The third edition of Peter Carey’s Data Protection: a Practical Guide to UK and EU Law has now been published by Oxford University Press. The author is a leading figure on the data protection scene: a Visiting Professor at the College of Law, holds consultancies with PDP and London law firm Charles Russell. He advises on compliance with UK and EU data protection law and also provides expert advice in all fields of data protection law.

The publishers have this to say about the third edition:

“…this invaluable handbook offers practical solutions to issues arising in relation to data protection law. It is fully updated and expanded to include coverage of all of the significant developments in the practice of data protection, and takes account of the wealth of guidance published by the Information Commissioner since the last edition.

The third edition includes new material on the changes to the Commissioner’s powers and new guidance from the Commissioner’s office, coverage of new cases on peripheral aspects of data protection compliance and examples of enforcement, the new code on CCTV processing, the new employment code, clarification on the definition of “personal data”, the binding corporate rules on the exemption to the export data ban and the new ICT set of model contractual provisions for data exports, and the proposed action by the EU against the UK for failing to implement the Data Protection Directive appropriately. There are new chapters on terminology and data security”.

As one might expect from an author who combines immense experience of the subject with a natural ability to communicate it, this book really is a practical guide, being a good deal more readable than the legislation that underlies it. The boxed text encapsulating key provisions and flow charts for action also suggests that the selection of features for this treatment is the result of having been asked to explain the subject matter enough times to know with precision what readers want. Case law is referred to sparingly and sensibly, to guide and advise the reader rather than to confuse him. And where the law is confused or unclear, the author says so.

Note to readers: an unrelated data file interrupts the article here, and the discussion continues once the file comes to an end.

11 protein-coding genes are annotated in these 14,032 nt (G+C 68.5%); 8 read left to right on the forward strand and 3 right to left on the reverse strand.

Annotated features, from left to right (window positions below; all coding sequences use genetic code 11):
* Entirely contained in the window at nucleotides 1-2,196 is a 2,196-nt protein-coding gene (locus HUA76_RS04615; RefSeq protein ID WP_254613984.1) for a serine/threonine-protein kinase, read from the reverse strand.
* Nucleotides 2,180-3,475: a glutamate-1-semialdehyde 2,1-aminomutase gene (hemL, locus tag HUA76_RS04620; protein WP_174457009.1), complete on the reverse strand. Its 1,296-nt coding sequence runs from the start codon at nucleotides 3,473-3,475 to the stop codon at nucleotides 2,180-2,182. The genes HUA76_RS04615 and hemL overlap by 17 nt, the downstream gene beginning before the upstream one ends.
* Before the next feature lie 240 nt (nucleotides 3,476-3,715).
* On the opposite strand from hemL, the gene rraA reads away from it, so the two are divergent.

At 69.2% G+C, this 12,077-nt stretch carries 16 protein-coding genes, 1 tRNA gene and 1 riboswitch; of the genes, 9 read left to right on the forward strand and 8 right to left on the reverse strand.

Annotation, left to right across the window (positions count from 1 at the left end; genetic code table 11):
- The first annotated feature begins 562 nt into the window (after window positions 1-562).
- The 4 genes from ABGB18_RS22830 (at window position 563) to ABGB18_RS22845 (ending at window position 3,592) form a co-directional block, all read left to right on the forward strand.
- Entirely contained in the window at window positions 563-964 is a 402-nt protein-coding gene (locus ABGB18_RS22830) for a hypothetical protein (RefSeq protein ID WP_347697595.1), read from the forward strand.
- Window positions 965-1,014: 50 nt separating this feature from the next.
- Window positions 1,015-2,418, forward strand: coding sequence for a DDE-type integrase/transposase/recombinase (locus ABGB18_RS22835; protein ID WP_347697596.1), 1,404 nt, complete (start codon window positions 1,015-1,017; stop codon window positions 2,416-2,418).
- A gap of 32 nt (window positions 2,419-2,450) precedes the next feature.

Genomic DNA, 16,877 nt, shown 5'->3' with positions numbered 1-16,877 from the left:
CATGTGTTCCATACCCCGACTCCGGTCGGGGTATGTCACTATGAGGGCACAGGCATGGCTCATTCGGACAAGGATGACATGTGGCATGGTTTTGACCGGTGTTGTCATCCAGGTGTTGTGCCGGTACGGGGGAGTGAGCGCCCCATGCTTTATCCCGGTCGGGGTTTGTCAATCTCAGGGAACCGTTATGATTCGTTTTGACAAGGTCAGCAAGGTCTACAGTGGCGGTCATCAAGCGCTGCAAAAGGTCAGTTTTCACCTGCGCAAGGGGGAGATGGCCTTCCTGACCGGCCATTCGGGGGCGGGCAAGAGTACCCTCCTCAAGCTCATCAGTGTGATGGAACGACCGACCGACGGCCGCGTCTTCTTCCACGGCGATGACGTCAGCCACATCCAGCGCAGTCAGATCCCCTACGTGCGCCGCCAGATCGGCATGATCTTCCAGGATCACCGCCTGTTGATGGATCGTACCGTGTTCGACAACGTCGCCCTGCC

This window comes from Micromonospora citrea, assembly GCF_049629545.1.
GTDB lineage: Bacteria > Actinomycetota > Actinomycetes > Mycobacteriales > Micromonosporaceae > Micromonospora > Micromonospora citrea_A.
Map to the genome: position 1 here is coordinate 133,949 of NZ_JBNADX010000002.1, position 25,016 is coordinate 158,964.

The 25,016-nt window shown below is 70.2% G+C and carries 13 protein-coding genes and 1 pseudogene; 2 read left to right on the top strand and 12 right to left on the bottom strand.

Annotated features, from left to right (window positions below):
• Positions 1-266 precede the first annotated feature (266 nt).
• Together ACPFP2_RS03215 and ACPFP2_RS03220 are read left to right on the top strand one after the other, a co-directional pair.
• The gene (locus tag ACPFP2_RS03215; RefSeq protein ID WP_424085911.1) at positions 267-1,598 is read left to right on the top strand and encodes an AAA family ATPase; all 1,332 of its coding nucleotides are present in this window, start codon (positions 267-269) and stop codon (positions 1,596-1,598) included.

On the downside, this book is a lot less long than it seems since, while the preliminaries, text and index combine to around 600 pages, the author’s contribution is concentrated into just 234 pages — most of the rest of the book consisting of appendices which contain the relevant European and UK legislation, the US Safe Harbor Principles and lists of addresses and contact details of various data protection authorities and useful bodies. While this tree-loving reviewer does not in general approve of voluminous appendices containing materials that (i) many readers are likely to have at least once copy of and (ii) that are freely available on the internet, he feels inclined to forgive the publishers this time since they have at least managed to keep the book pretty affordable and he suspects that many of the book’s intended readers — businessmen and administrators with neither the time nor the inclination to surf the web for eg the Information  Tribunal (Enforcement Appeals) (Amendment) Rules 2002 — may even benefit from their presence here.

Bibliographic details: paperback, xlvii + 529 pages. ISBN 978-0-19-956354-8. Price: £75. Publisher’s web page for this book here.

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